When Vancouver multi-instrumentalist Dan Bejar christened his initially one-man band Destroyer in 1995, he hadn’t heard the classic Kiss album of the same name, and tracking heavy metal was the last thing on his mind. “All I knew about Kiss was ‘Kiss Meets the Phantom of the Park,’ a vague movie memory from my childhood,” he says with a laugh. “Destroyer just seemed like a cool rock and roll name, and I liked terms of warfare in songs at the time. I was surprised no one had taken it.” Now the concept has grown into a full band, whose latest outing “Ken” is rooted in vintage New Wave. Bejar is also an on-again/off-again member of The New Pornographers.
Like Ry Cooder, you’ve made every Destroyer a sonic departure from its predecessor.
I never thought of him as a precedent for that, but I like the analogy. I just really like to do different things, and I’m not much on any given instrument, so I don’t have a distinct sound when I pick something up. It’s usually the weird words that I write and my voice that set me apart. Plus, my mind wanders and I have all sorts of interests in music. That being said, if you scan the last six or seven Destroyer albums, things move around, but there are also distinct sounds and playing styles that run through them, depending on who I’m collaborating with.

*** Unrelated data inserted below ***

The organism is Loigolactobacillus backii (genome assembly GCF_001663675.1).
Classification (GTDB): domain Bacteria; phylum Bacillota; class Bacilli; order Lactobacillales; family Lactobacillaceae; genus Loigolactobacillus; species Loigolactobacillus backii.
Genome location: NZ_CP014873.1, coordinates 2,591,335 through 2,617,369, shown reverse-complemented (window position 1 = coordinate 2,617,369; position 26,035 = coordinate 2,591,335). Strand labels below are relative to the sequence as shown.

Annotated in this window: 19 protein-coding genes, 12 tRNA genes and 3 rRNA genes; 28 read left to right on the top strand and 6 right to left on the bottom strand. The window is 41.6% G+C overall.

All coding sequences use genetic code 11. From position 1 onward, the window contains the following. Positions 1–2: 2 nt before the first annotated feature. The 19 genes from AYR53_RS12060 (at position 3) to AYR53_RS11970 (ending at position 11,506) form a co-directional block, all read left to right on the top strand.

Do other composers not push themselves as much, stylistically?
I don’t push myself at all. I just want to get off on what I’m doing — it’s pure pleasure principle. But it’s kind of hard, though. I don’t find that making records has gotten any easier. The more competent I am with the craft of making them, the more the feeling of struggle exists, like, “Why is this happening?” The more you do something, the more self-conscious you become with it. So I’d better enjoy these songs I’m singing, if I’m going to go through all that. And I’m not very savvy when it comes to presenting myself to the world, or guessing what market demands might be.
But an inspiration for “Ken” was Suede’s great “Dog Man Star” album?
Well, I borrowed the title from an old Suede demo. But I was thinking more about U.K. indie bands from the mid- to late-‘80s, when I was a teenager and first getting into music, like New Order and all that John Hughes stuff. And also, I started listening to an Australian band called The Church for the first time in 25 years. Their chiming 12-strings and space-y but poppy sound was speaking both to the kid in me and my 45-year-old self.
IF YOU GO
Where: Fillmore, 1805 Geary Blvd., S.F.
When: 8 p.m. Jan. 11
Contact: (415) 346-3000, www.ticketmaster.com